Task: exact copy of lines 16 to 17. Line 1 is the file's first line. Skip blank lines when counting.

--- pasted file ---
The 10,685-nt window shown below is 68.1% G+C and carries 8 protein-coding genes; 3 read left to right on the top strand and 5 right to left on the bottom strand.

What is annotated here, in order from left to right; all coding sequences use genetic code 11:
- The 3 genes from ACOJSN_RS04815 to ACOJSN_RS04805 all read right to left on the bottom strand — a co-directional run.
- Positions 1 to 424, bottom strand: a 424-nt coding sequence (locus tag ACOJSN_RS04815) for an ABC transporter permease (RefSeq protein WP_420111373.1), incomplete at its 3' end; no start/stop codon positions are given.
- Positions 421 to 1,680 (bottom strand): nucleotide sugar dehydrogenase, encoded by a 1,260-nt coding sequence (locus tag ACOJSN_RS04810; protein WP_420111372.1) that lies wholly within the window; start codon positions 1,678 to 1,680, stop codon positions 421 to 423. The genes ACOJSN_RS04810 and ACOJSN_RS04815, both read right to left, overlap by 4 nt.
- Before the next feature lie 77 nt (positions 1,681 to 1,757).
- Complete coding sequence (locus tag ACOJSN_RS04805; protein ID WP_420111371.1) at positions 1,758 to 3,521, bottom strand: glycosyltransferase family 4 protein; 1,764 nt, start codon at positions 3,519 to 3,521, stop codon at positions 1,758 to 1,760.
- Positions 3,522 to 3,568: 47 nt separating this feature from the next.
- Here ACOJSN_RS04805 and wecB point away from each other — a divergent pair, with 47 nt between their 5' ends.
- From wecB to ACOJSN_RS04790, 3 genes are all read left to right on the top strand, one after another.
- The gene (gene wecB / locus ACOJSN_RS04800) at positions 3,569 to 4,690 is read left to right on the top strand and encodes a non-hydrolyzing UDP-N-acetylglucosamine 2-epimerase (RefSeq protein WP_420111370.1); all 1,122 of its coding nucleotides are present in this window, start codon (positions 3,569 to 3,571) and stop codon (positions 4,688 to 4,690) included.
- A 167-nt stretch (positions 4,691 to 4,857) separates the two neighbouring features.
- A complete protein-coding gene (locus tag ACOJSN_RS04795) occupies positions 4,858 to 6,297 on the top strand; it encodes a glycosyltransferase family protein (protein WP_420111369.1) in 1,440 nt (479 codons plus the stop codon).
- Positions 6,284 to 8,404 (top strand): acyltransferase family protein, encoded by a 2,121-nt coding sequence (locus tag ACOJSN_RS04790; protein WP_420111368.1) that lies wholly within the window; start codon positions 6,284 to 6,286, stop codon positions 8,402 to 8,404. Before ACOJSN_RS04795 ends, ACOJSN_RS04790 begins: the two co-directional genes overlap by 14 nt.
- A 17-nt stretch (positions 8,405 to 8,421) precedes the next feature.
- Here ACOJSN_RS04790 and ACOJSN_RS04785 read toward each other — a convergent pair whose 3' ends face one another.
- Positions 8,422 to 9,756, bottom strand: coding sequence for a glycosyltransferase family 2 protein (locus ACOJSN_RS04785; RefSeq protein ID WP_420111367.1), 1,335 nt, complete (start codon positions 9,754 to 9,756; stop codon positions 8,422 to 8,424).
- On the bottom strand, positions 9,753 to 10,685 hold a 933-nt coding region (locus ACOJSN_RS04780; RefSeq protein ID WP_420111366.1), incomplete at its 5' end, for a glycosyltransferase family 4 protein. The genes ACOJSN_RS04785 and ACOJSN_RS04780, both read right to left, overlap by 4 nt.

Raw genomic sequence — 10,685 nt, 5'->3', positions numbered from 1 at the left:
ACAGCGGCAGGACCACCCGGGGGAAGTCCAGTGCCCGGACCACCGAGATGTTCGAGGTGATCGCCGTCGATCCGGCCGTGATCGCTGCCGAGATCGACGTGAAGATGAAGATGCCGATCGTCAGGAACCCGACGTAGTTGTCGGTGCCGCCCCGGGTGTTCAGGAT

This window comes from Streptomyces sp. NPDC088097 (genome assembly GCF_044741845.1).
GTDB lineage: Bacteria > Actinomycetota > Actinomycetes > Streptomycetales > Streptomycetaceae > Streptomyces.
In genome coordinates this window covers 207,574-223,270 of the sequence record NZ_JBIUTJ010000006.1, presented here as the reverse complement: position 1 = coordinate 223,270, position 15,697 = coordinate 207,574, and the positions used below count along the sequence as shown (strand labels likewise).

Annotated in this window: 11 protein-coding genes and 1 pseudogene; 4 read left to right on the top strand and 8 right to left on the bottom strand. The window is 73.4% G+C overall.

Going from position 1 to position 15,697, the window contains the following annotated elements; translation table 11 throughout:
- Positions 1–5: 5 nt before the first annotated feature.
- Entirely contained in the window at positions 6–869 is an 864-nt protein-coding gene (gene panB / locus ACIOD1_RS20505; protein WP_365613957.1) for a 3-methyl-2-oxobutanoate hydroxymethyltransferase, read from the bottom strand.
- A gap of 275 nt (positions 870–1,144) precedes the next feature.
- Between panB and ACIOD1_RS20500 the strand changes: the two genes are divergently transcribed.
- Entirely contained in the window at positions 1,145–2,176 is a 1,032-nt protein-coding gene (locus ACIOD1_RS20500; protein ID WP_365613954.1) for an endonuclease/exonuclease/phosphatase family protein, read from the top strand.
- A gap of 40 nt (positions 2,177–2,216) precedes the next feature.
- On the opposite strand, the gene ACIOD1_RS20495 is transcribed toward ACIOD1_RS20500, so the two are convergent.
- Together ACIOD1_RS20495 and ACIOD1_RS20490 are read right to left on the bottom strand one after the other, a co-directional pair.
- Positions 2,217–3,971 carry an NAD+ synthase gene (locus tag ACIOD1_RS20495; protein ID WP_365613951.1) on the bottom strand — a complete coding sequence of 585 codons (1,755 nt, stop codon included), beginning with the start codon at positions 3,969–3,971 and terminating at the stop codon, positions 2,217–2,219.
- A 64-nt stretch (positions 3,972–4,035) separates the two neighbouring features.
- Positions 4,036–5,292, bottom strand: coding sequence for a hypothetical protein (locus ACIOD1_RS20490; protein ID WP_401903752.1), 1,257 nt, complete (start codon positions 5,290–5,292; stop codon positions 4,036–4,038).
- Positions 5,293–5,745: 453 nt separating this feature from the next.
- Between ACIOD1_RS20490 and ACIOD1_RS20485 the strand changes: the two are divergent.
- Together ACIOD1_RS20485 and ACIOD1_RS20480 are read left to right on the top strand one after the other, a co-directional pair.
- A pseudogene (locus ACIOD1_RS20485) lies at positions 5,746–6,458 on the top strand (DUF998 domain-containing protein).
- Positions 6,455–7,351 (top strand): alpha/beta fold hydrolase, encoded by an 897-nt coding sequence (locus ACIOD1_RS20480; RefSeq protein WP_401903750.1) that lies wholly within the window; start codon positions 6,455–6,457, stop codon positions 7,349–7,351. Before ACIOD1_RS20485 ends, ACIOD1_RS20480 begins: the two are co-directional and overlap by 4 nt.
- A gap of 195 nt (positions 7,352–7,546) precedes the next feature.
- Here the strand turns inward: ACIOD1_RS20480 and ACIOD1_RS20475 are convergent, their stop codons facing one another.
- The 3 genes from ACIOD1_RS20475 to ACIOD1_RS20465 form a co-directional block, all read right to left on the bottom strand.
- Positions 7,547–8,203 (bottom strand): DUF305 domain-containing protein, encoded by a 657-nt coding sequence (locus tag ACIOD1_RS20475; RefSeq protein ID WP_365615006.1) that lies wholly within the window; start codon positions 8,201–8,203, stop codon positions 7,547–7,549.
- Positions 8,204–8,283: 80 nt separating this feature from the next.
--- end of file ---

- Here ACOJSN_RS04790 and ACOJSN_RS04785 read toward each other — a convergent pair whose 3' ends face one another.
- Positions 8,422 to 9,756, bottom strand: coding sequence for a glycosyltransferase family 2 protein (locus ACOJSN_RS04785; RefSeq protein ID WP_420111367.1), 1,335 nt, complete (start codon positions 9,754 to 9,756; stop codon positions 8,422 to 8,424).